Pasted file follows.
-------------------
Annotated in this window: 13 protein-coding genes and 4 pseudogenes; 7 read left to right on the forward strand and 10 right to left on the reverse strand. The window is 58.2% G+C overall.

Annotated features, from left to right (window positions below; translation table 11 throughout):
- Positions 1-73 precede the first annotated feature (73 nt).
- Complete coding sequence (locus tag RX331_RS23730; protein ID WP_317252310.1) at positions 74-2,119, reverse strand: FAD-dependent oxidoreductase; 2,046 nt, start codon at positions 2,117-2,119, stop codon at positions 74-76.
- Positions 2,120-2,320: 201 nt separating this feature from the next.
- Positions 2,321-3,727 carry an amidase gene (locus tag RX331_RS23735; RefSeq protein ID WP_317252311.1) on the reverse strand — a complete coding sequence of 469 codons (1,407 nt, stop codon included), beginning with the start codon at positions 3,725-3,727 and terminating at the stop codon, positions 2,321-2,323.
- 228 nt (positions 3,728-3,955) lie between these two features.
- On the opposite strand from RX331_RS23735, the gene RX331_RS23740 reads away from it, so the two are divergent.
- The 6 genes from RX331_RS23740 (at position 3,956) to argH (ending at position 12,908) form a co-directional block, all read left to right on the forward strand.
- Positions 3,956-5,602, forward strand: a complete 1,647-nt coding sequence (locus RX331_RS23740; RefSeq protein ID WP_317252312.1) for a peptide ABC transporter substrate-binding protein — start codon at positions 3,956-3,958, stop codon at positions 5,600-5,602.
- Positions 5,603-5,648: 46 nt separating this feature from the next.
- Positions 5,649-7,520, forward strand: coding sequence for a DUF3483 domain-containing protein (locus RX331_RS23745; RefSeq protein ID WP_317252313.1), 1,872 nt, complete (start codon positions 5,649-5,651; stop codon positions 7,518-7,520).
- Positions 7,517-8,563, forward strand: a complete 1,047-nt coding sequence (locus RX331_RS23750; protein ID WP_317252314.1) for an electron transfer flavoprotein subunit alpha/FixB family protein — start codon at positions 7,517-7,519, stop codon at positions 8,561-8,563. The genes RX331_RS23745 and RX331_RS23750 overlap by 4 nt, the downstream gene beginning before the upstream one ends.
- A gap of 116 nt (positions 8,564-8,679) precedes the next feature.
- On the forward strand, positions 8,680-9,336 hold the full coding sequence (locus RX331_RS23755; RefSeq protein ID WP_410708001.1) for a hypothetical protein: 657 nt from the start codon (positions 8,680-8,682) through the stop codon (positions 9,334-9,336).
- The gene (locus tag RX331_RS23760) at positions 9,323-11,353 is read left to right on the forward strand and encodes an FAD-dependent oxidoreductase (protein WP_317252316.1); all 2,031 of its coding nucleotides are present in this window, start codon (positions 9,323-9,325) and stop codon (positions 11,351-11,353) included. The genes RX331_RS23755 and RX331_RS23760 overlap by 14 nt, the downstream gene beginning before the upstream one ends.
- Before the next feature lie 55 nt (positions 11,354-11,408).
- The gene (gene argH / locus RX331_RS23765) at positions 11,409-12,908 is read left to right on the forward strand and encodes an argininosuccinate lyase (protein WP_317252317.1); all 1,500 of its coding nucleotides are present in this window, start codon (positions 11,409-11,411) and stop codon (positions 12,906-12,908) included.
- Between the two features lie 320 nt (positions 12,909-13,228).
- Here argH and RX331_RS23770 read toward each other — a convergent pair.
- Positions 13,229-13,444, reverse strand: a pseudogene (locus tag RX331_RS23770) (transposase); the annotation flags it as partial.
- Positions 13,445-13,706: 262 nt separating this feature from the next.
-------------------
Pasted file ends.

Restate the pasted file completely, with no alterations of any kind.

Annotated in this window: 13 protein-coding genes and 4 pseudogenes; 7 read left to right on the forward strand and 10 right to left on the reverse strand. The window is 58.2% G+C overall.

Annotated features, from left to right (window positions below; translation table 11 throughout):
- Positions 1-73 precede the first annotated feature (73 nt).
- Complete coding sequence (locus tag RX331_RS23730; protein ID WP_317252310.1) at positions 74-2,119, reverse strand: FAD-dependent oxidoreductase; 2,046 nt, start codon at positions 2,117-2,119, stop codon at positions 74-76.
- Positions 2,120-2,320: 201 nt separating this feature from the next.
- Positions 2,321-3,727 carry an amidase gene (locus tag RX331_RS23735; RefSeq protein ID WP_317252311.1) on the reverse strand — a complete coding sequence of 469 codons (1,407 nt, stop codon included), beginning with the start codon at positions 3,725-3,727 and terminating at the stop codon, positions 2,321-2,323.
- 228 nt (positions 3,728-3,955) lie between these two features.
- On the opposite strand from RX331_RS23735, the gene RX331_RS23740 reads away from it, so the two are divergent.
- The 6 genes from RX331_RS23740 (at position 3,956) to argH (ending at position 12,908) form a co-directional block, all read left to right on the forward strand.
- Positions 3,956-5,602, forward strand: a complete 1,647-nt coding sequence (locus RX331_RS23740; RefSeq protein ID WP_317252312.1) for a peptide ABC transporter substrate-binding protein — start codon at positions 3,956-3,958, stop codon at positions 5,600-5,602.
- Positions 5,603-5,648: 46 nt separating this feature from the next.
- Positions 5,649-7,520, forward strand: coding sequence for a DUF3483 domain-containing protein (locus RX331_RS23745; RefSeq protein ID WP_317252313.1), 1,872 nt, complete (start codon positions 5,649-5,651; stop codon positions 7,518-7,520).
- Positions 7,517-8,563, forward strand: a complete 1,047-nt coding sequence (locus RX331_RS23750; protein ID WP_317252314.1) for an electron transfer flavoprotein subunit alpha/FixB family protein — start codon at positions 7,517-7,519, stop codon at positions 8,561-8,563. The genes RX331_RS23745 and RX331_RS23750 overlap by 4 nt, the downstream gene beginning before the upstream one ends.
- A gap of 116 nt (positions 8,564-8,679) precedes the next feature.
- On the forward strand, positions 8,680-9,336 hold the full coding sequence (locus RX331_RS23755; RefSeq protein ID WP_410708001.1) for a hypothetical protein: 657 nt from the start codon (positions 8,680-8,682) through the stop codon (positions 9,334-9,336).
- The gene (locus tag RX331_RS23760) at positions 9,323-11,353 is read left to right on the forward strand and encodes an FAD-dependent oxidoreductase (protein WP_317252316.1); all 2,031 of its coding nucleotides are present in this window, start codon (positions 9,323-9,325) and stop codon (positions 11,351-11,353) included. The genes RX331_RS23755 and RX331_RS23760 overlap by 14 nt, the downstream gene beginning before the upstream one ends.
- Before the next feature lie 55 nt (positions 11,354-11,408).
- The gene (gene argH / locus RX331_RS23765) at positions 11,409-12,908 is read left to right on the forward strand and encodes an argininosuccinate lyase (protein WP_317252317.1); all 1,500 of its coding nucleotides are present in this window, start codon (positions 11,409-11,411) and stop codon (positions 12,906-12,908) included.
- Between the two features lie 320 nt (positions 12,909-13,228).
- Here argH and RX331_RS23770 read toward each other — a convergent pair.
- Positions 13,229-13,444, reverse strand: a pseudogene (locus tag RX331_RS23770) (transposase); the annotation flags it as partial.
- Positions 13,445-13,706: 262 nt separating this feature from the next.